• Jason Bankston

Escape from Alcatraz



Every year on the anniversary of the legendary Escape from Alcatraz, which happened on June 11, 1962, triathletes from around the world descend on San Francisco for one chance to attempt the impossible – ESCAPE from Alcatraz. The Escape from Alcatraz Triathlon attracts World Champions, Olympic Medalists, and the best amateur triathletes from 50 states and over 40 countries. They put their endurance to the ultimate test as they take on San Francisco's legendary bay, steep hills, and rugged terrain. Consistently ranked as a favorite event among Triathletes, this event draws thousands each summer to find out who has what it takes to ESCAPE!

The Escape from Alcatraz Triathlon features a 1.5-mile swim from Alcatraz Island to the shores of the St. Francis Yacht Club, a grueling 18-mile bike ride, and a demanding 8-mile run through the trails of the Golden Gate Recreational Area. Set against the natural beauty of San Francisco, this thrilling triathlon is a virtual postcard of the City by the Bay.

This is by far the best race I have done to date.

Escape from Alcatraz taught me many things about life. When I first jumped in the water the expectation was that it was going to be freezing cold. The water temperature is usually a warm 55 degrees! As a matter of fact, it was not as cold as I expected it to be. It was cold, but it was tolerable, especially having the right tools, such as my wet suit and booties for my feet. The current is also very strong when you first jump in and it immediately begins to pull you towards the Golden Gate Bridge. They refer to this as the river. Our goal is to swim across the river towards the Yacht Club, which is 1 ½ miles down the shore.

The cold water to me represents new ideas. When you first give an idea everyone seems to stare at you and give you cold looks. They are not buying in to it right away. Their responses are not what you expect. But having the right tools and continuing to chip away one stroke at a time you begin to warm up and so do the people around you.

The current represents the feedback. The current can be very strong. So strong, as a matter of fact, that they have hundreds of boats lining the path to ensure you do not get swept away under the Golden Gate Bridge. It is 1 1/2 miles down the beach. You should gain feedback but you need to keep it within a specified time frame or your idea will be swept away.

With the combination of the cold water and the strong current it is good to have a team of people guiding you and ensuring your safety. This helps keep your idea (race) from getting off track. It may be years away (1 ½ miles for the race) from taking off but with the right tools and guidance along the path you are off to a trustworthy start. This is only the beginning.

The water is where you are developing relationships. You are fighting to figure out where you belong. Once you exit the water it is a transition to the bike. This is where you move ahead or fall behind.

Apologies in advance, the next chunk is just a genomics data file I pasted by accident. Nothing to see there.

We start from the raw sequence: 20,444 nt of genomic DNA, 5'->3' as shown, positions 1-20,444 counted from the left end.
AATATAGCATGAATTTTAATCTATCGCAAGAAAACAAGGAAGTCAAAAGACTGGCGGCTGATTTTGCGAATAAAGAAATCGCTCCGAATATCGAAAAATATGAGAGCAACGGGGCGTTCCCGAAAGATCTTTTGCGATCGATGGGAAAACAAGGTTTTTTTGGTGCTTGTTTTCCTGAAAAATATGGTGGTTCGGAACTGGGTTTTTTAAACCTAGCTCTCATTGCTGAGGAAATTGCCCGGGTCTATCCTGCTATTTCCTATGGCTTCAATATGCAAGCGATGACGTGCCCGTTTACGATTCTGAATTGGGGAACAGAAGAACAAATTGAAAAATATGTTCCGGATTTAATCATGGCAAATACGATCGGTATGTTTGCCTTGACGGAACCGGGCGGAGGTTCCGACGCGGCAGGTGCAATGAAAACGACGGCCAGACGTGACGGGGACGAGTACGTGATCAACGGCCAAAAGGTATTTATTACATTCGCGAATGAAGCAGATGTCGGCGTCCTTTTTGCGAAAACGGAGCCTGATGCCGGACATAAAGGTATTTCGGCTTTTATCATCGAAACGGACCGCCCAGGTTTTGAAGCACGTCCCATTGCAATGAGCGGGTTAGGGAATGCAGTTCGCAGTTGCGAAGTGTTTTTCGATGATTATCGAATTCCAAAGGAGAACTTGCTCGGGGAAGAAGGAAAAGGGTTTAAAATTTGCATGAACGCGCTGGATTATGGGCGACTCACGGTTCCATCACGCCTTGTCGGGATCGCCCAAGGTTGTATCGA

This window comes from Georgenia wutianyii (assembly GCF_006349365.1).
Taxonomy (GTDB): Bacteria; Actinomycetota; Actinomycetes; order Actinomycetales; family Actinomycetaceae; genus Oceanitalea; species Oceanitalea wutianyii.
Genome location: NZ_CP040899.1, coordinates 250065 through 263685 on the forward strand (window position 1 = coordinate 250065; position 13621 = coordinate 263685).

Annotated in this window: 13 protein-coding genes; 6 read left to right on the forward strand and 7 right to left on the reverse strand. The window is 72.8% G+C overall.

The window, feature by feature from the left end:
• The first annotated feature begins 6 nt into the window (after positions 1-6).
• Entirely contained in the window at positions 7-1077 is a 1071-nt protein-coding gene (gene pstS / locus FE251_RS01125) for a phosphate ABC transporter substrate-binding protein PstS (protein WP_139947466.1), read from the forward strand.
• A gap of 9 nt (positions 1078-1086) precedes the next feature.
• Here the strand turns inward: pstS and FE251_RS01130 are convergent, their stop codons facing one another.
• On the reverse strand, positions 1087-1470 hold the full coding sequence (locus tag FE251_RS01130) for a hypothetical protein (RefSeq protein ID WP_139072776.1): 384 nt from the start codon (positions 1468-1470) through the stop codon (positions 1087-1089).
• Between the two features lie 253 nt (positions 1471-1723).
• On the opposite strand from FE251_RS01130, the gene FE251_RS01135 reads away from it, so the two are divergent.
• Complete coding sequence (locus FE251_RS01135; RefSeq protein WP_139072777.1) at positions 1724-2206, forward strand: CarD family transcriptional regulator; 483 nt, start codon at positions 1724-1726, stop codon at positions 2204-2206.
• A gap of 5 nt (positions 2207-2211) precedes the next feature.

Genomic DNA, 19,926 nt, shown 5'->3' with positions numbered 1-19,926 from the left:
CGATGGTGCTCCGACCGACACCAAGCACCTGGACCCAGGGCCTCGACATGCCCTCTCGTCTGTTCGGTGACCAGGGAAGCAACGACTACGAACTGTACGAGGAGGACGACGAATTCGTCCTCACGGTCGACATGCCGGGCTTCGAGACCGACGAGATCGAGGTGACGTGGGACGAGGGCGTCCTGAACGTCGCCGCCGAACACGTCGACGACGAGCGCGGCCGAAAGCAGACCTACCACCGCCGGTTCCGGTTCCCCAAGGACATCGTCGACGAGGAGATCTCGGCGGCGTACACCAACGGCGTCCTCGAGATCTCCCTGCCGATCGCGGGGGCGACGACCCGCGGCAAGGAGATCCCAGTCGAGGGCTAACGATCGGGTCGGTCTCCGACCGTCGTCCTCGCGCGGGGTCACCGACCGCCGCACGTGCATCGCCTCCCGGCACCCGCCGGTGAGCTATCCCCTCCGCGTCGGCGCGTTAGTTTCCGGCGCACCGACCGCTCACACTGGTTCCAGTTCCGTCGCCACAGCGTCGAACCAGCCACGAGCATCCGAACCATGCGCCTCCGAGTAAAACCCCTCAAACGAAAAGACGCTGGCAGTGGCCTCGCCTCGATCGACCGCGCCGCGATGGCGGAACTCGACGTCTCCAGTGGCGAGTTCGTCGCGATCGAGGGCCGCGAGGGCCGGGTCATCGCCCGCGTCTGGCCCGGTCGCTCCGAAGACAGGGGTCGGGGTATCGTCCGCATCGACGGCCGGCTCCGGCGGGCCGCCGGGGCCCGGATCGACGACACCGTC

Let the climbing begin on the bike! For 18 miles you are climbing. You cannot really enjoy the downhills because they end with sharp turns and then begins another climb.

This is representing the beginning of your journey. You must climb and grow to reach your goals. John Maxwell says "Anything worthwhile is uphill." Each climb presents a different challenge. Once you reach the top you can coast and become complacent or you can prepare for the next climb. Those who are prepared continue to pull ahead of everyone else. Those who remain complacent and coast fall further behind. This is what they call downhill habits. These are not good. This is what keeps you from excelling and growing.

Along the way you will have people offering encouragement and nutrition. These are your mentors and people who believe in you. You need these people. They are part of your team. Listen to them. Take the nutrition even if you do not think you need it. You will eventually. Why else would they be giving it to you! Nothing great was ever accomplished alone!

After the bike is the run. This is where your idea is established and now you are on the path of fulfillment. The run started out flat and fast but started to go uphill about 2 miles in and for about the next 2 miles before going back down towards Baker Beach. You run on the deep sand of Baker Beach for about 1 mile before approaching one of the most iconic challenges on the race circuit. It is called the sand ladder. It consists of 400 steps of sand straight up to the cliff. Once you make it to the top you continue on the trail for about 1/2 mile of uphill climbing. This is the peak of the race. After this, it is literally all downhill to the finish line for the last 2 miles.

You see, your idea travels along the same path. Once you have established it, the momentum takes you along quickly. Then come the ups and downs. Then come the slow moving times like running through the deep sand on Baker Beach. Enjoy the view and the time. Who does not enjoy the beach, especially with a view? Now it is time to take it to the next level if you are up for the challenge. This is the sand ladder. You do not have to be the fastest, but you do need to make it up the ladder before the race is over or you are done.

Once you have gotten up the sand ladder you are home free to the finish. This may be the end of this race but it is only the beginning of the next if you want to stay in the game. Enjoy the victory of finishing and being one of the best but do not rest to long. The next best thing is out there waiting for you to take it and run with it.



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